Recent digs turn up evidence that the vikings may have traded in cannabis when they arrived in Newfoundland.
A recent discovery in Newfoundland, Canada, reveals that Norse warriors brought weed along during their Viking travels. The news, which is sending shockwaves across the anthropological world, raises many questions about the spread of cannabis. It also raises questions about the way early cultures incorporated cannabis into their daily lives.
The latest research was published in Proceedings of the National Academy of Sciences. It shows that a settlement in L’Anse aux Meadows was home to Vikings from the 10th to the 13th centuries. In addition to housing people for longer than previously thought, the Newfoundland site also contains traces of cannabis. This provides a new window into the lives and travels of ancient Norsemen.
Viking Travels and The Origin of Cannabis
Scientists say weed first appeared in the central Asian steppe, in what is today Mongolia and southern Siberia. No one knows exactly when humans discovered the plant, but by 12,000 years ago, it was already intertwined with daily life.
In fact, cannabis might be one of the world’s very first cultivated plants. Because it’s naturally hardy and prone to grown in a variety of climates, it makes a good traveling companion. And, thanks to its versatility, cannabis provided early people with a good source of fiber for rope and clothes, as well as a pleasant pain killer and psychoactive experience.
Around 6,000 years ago, cannabis had made it from the Mongols’ home to mainland China. There it was used as both a medicine and as a psychotropic. As a seafaring people who traded widely, the Vikings were sure to have come into direct contact with cannabis well before 1,000 A.D., when their village in L’Anse aux Meadows was established.
Remnants of a Viking Civilization
Because so much of Viking history remains lost to historians, this recent discovery provides much-needed clues about how the Norse civilization lived, ate, traded, and consumed cannabis.
The researchers discovered bits of cannabis deep within a peat bog that they began exploring earlier this year. Inside the tarry blackness was a treasure trove of detritus from Viking travels, including bugs not native to Canada, and pollen left by foreign plants like walnuts and cannabis.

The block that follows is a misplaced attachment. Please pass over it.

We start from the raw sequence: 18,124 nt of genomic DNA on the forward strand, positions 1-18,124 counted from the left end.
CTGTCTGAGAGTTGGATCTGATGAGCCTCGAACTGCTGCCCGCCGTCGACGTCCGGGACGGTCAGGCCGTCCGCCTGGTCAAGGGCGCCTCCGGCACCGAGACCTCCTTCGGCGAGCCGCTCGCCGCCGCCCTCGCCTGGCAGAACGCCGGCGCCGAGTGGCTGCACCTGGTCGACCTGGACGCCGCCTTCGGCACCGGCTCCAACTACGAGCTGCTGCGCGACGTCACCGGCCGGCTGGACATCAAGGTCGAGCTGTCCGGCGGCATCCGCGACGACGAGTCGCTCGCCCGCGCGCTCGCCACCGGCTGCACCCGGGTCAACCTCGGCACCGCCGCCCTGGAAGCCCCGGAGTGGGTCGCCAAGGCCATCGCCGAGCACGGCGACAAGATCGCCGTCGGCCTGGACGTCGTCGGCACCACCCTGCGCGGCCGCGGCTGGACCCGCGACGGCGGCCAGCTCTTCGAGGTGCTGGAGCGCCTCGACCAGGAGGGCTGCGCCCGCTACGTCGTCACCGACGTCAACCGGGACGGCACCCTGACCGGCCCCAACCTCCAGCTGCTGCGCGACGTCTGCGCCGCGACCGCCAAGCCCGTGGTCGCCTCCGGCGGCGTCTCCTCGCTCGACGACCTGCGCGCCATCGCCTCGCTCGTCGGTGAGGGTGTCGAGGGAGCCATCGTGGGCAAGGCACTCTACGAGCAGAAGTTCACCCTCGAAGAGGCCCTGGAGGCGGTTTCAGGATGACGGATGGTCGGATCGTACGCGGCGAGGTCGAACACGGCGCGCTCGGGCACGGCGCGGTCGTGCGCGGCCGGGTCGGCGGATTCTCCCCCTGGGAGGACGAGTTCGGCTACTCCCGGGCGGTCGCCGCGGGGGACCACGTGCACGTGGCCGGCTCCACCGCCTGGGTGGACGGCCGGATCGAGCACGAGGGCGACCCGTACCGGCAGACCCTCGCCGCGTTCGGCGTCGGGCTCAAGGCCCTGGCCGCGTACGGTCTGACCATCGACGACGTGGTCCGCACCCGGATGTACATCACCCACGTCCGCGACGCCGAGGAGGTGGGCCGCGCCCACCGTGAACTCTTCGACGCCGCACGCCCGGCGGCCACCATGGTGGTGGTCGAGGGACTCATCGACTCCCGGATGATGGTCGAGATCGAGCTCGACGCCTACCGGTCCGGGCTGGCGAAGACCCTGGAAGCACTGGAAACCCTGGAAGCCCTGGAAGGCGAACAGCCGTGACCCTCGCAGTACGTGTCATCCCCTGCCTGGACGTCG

The presence of cannabis pollen implies that cannabis flowered nearby. The most likely explanation for a non-native plant in that location is that the Vikings intentionally brought cannabis seeds with them and planted these seeds. But that’s not the only explanation.
The researchers note that native Canadians may have been responsible for the cannabis near the Viking outpost. Although there’s no evidence to support that idea, it’s a plausible alternative explanation. The other reason cannabis might exist in the peat bog is that Vikings brought it over unintentionally and it took up root in the wild.
From Viking Travels to Today
The Vikings traveled trade routes that encircled the globe. We know this because of the far-flung jewelry, tools, clothing, and knickknacks that have been found in preserved Viking camps. It’s no stretch that these intrepid explorers were as interested in healing herbs or psychoactive experiences as they were in discovering new peoples and new civilizations.
But if Viking travels introduced a race of warriors to cannabis, how did they use it? And who did they, in turn, introduce to cannabis?
It makes sense that the Norsemen could have traded cannabis with the native peoples of Newfoundland. It’s also possible that the Vikings were not the first explorers to visit Newfoundland. In fact, some scholars believe a group of Irish monks beat the Vikings to North America. The cannabis remains could be the result of the monks’ first landing.
But with what know today, the most likely explanation is that Norse warriors came to Canada in 1,000 A.D. on a long sea voyage and put down roots. They were likely happy to be on dry land after such an arduous journey. And while some Vikings no doubt continued their seafaring quest, at least a few probably stayed behind to man the Canadian port.
How This Changes Cannabis History
If the Vikings introduced cannabis to America, the commonly understood timeframe for weed’s arrival in North America is incorrect. Although we’ve found it in the tombs of ancient Chinese people from 4,000 years ago, there’s been little documented evidence of cannabis consumption in America until the 1800s.
The recent discovery adds a new dimension to our understanding. Weed was definitely in North America long before we suspected. The questions now are: How widespread was its consumption? And what did the first Americans do with it?
Those are questions that the cannabis discovery in Newfoundland cannot yet answer. We know that our previous cannabis timeframe needs to be updated. Perhaps as we seek to fill in the blanks of cannabis’ time in America, we’ll discover more about ourselves — and our primitive medicinal habits — than we knew before.